JOURNAL ARTICLE
REVIEW

Diabetic foot infection

Mazen S Bader
American Family Physician 2008 July 1, 78 (1): 71-9
18649613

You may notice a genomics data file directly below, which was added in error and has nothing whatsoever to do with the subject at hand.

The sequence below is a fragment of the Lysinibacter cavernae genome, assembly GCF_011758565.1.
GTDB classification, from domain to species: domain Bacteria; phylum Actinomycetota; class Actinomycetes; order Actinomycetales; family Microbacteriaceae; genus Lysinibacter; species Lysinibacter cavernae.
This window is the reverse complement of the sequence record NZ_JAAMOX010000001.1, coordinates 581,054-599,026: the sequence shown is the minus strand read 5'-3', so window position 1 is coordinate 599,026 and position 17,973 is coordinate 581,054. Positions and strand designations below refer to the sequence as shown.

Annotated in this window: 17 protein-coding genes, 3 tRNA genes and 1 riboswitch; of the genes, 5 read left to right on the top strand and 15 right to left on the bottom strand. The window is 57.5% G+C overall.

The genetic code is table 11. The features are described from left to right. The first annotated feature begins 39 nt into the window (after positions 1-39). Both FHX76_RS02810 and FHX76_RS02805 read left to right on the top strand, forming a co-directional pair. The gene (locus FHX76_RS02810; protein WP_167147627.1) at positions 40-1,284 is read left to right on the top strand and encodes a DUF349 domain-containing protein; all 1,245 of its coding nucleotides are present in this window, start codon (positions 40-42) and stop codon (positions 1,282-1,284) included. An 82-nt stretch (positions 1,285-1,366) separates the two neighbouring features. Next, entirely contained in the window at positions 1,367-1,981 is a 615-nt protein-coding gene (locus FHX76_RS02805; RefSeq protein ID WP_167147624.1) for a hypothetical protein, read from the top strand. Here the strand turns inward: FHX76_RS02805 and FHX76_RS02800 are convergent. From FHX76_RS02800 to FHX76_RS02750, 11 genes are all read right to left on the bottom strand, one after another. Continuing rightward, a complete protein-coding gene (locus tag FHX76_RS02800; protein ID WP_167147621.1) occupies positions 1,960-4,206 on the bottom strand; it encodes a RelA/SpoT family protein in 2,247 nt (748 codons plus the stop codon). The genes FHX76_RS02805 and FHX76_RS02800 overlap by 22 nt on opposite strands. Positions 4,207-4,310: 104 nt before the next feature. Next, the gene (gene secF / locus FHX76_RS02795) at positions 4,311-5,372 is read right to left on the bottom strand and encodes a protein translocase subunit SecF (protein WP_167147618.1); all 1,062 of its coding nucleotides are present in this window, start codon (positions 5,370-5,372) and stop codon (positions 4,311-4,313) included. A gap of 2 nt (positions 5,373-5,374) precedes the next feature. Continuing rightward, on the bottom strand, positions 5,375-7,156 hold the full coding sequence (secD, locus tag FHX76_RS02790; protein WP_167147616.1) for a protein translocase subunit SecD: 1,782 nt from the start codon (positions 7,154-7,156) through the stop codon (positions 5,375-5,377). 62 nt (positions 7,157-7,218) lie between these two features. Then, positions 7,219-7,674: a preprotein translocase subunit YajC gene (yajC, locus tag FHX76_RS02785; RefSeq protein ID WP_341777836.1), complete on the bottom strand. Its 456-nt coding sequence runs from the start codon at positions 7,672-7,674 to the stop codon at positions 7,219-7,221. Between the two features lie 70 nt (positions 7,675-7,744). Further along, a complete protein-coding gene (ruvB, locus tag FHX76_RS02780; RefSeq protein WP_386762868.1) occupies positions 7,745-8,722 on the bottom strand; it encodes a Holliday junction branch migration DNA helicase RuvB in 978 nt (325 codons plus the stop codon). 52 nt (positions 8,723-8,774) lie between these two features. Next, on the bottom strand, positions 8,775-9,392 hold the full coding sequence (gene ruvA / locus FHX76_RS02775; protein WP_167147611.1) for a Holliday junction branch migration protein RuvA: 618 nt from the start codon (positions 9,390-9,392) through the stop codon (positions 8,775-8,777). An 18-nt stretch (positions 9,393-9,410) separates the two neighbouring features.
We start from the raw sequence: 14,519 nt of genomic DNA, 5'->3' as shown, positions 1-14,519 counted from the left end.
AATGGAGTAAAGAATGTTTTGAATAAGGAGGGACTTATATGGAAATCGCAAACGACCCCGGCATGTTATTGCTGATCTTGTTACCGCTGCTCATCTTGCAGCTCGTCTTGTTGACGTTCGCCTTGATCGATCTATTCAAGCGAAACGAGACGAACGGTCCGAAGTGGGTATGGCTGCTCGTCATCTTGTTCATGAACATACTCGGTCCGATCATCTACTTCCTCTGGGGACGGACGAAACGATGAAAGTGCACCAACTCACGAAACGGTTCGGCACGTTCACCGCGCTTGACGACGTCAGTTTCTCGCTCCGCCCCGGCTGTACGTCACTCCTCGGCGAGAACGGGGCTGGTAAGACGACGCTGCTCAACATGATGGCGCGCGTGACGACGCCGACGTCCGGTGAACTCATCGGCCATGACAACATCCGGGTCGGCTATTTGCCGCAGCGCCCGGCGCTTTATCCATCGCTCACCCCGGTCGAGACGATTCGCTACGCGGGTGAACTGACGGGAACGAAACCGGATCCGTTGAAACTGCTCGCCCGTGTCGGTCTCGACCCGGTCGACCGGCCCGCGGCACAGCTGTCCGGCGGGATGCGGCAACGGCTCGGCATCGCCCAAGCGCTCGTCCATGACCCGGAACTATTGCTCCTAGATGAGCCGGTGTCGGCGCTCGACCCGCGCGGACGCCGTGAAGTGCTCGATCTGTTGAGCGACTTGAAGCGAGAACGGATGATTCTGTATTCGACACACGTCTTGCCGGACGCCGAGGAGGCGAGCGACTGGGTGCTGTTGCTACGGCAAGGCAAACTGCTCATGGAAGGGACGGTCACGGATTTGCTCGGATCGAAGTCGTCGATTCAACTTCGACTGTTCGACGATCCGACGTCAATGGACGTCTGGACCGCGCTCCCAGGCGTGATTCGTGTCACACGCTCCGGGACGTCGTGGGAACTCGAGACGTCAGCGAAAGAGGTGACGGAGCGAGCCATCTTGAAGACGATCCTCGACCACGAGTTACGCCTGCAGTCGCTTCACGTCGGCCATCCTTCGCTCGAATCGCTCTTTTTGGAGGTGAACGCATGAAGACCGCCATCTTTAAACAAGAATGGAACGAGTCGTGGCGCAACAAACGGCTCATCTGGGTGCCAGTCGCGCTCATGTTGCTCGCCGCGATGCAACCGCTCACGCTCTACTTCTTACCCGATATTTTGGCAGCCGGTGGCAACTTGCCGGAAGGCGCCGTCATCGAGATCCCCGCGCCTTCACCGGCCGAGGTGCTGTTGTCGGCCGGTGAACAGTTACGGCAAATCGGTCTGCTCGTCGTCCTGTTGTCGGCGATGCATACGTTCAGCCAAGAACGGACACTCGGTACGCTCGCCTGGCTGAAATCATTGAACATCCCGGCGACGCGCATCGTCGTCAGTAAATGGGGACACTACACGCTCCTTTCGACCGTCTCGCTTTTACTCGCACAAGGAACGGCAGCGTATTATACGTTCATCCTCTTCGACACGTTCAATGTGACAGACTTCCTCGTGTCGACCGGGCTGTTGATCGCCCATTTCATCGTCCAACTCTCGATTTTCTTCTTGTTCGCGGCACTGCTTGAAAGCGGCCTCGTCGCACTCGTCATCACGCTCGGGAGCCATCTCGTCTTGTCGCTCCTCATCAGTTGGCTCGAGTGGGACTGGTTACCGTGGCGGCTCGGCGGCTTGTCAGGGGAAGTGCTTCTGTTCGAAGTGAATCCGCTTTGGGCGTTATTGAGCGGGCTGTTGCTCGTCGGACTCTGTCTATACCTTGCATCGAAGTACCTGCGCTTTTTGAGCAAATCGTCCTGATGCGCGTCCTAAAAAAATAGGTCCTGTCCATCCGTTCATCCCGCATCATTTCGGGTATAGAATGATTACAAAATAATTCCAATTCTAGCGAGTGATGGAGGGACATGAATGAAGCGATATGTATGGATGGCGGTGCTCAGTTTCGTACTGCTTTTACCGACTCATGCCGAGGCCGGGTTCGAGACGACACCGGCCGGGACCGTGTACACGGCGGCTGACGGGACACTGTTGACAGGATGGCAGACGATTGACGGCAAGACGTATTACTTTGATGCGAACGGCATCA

Foot infections are common in patients with diabetes and are associated with high morbidity and risk of lower extremity amputation. Diabetic foot infections are classified as mild, moderate, or severe. Gram-positive bacteria, such as Staphylococcus aureus and beta-hemolytic streptococci, are the most common pathogens in previously untreated mild and moderate infection. Severe, chronic, or previously treated infections are often polymicrobial. The diagnosis of diabetic foot infection is based on the clinical signs and symptoms of local inflammation. Infected wounds should be cultured after debridement. Tissue specimens obtained by scraping the base of the ulcer with a scalpel or by wound or bone biopsy are strongly preferred to wound swabs. Imaging studies are indicated for suspected deep soft tissue purulent collections or osteomyelitis. Optimal management requires aggressive surgical debridement and wound management, effective antibiotic therapy, and correction of metabolic abnormalities (mainly hyperglycemia and arterial insufficiency). Treatment with antibiotics is not required for noninfected ulcers. Mild soft tissue infection can be treated effectively with oral antibiotics, including dicloxacillin, cephalexin, and clindamycin. Severe soft tissue infection can be initially treated intravenously with ciprofloxacin plus clindamycin; piperacillin/tazobactam; or imipenem/cilastatin. The risk of methicillin-resistant S. aureus infection should be considered when choosing a regimen. Antibiotic treatment should last from one to four weeks for soft tissue infection and six to 12 weeks for osteomyelitis and should be followed by culture-guided definitive therapy.

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